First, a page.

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Publication numberUS8056133 B1
Publication typeGrant
Application numberUS 11/494,402
Publication dateNov 8, 2011
Filing dateJul 26, 2006
Priority dateJul 26, 2006
Publication number11494402, 494402, US 8056133 B1, US 8056133B1, US-B1-8056133, US8056133 B1, US8056133B1
InventorsPei-Chun Yao, Chia-Chi Chang
Original AssigneeTrend Micro Incorporated
Export CitationBiBTeX, EndNote, RefMan
External Links: USPTO, USPTO Assignment, Espacenet
Protecting computers from viruses in peer-to-peer data transfers
US 8056133 B1
Abstract
In one embodiment, a peer-to-peer (P2P) protect server may include a crawler to obtain files available for P2P data transfer. The P2P protect server may employ a scan engine to scan the files for computer viruses, and store the results of the scanning in a database. A P2P protect application running in a P2P client may request the P2P protect server for information on whether or not a particular file available for P2P data transfer is infected with a computer virus. This allows the user of the P2P client to make an informed decision before downloading the file from another P2P client.
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Claims(12)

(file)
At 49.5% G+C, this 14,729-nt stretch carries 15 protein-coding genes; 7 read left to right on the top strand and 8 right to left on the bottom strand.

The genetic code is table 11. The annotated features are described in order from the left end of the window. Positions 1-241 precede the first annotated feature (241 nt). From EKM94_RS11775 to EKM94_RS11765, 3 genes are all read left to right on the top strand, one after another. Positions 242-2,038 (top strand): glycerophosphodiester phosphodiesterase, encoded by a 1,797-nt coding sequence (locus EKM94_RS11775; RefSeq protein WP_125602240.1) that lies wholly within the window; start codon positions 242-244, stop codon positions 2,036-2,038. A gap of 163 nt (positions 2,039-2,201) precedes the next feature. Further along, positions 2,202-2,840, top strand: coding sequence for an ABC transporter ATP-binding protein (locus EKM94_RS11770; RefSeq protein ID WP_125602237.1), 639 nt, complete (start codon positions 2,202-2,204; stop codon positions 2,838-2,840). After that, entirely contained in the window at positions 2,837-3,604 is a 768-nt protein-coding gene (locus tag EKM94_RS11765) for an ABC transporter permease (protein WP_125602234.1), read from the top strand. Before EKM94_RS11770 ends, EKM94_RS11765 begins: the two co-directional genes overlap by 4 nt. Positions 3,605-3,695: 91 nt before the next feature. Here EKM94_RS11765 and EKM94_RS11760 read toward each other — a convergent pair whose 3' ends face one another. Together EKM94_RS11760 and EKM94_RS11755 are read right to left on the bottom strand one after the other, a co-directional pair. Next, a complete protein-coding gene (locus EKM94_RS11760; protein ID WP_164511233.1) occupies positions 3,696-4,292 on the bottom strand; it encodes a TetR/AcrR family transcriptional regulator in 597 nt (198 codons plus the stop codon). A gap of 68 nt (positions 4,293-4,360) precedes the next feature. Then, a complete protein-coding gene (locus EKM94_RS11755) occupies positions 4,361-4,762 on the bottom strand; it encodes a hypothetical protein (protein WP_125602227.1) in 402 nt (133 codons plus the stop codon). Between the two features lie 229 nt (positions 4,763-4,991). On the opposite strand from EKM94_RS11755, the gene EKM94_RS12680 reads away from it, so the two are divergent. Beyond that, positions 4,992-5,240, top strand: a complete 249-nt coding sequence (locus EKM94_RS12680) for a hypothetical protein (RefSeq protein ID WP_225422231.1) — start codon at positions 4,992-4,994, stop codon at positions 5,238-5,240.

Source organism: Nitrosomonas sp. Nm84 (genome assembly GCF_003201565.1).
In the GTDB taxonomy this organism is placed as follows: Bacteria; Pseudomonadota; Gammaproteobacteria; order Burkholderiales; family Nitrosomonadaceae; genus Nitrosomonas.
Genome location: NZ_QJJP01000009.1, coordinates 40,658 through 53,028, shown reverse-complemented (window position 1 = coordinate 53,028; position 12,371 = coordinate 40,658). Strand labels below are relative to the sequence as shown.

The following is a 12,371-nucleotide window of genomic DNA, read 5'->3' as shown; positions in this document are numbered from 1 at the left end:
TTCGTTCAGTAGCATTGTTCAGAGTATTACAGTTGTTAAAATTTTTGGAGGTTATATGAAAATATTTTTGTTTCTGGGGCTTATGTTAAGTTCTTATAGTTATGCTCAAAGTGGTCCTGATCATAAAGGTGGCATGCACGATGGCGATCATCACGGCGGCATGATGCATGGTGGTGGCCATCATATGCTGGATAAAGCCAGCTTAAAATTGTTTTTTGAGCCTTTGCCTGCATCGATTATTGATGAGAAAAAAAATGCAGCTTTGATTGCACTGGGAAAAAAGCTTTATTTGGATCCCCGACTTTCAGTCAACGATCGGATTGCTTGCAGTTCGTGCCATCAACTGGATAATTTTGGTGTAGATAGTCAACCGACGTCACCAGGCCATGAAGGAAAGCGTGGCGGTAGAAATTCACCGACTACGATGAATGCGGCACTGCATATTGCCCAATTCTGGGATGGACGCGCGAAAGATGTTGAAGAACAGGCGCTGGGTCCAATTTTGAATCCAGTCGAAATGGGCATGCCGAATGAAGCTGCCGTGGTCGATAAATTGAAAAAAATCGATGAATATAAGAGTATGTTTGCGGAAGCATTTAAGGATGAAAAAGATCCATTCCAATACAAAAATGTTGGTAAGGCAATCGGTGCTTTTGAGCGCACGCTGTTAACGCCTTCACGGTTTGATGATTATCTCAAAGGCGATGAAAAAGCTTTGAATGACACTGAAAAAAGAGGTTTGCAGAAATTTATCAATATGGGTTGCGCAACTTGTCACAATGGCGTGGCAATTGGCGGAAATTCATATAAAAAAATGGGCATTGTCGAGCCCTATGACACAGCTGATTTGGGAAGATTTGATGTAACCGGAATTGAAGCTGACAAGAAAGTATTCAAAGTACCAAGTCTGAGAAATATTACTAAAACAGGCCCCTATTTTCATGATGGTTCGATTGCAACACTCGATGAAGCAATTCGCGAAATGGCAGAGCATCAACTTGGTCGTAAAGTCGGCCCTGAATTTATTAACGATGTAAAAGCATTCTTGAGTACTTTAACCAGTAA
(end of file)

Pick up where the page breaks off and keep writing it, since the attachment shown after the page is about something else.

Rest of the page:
1. A method of protecting computers from viruses in a peer-to-peer (P2P) data transfer, the method comprising:
sending a file search request from a P2P protect server computer to a P2P server to determine locations of a plurality of files from a plurality of P2P client computers available for P2P data transfer in a P2P network, the P2P protect server computer being separate from the P2P server;
scanning for computer viruses the plurality of files from the plurality of P2P client computers identified in a response to the file search request, wherein the P2P protect server computer scans the plurality of files available from the plurality of P2P client computers for computer viruses;
storing results of scanning the plurality of files from the plurality of P2P client computers in the P2P protect server computer;
receiving in a first P2P client computer a listing of files available for P2P data transfer in the P2P network, the listing of files indicating a first file that may be downloaded directly from a second P2P client computer to the first P2P client computer in a P2P data transfer, wherein the first P2P client computer receives the listing of files available for P2P data transfer from the P2P server;
sending a query from the first P2P client computer to the P2P protect server computer to inquire whether the first file is infected with a computer virus;
receiving a response in the first P2P client computer, the response coming from the P2P protect server computer and including a result of scanning the first file for computer viruses; and
prior to downloading the first file directly from the second P2P client computer to the first P2P client computer, displaying in the first P2P client computer the result of scanning the first file for computer viruses.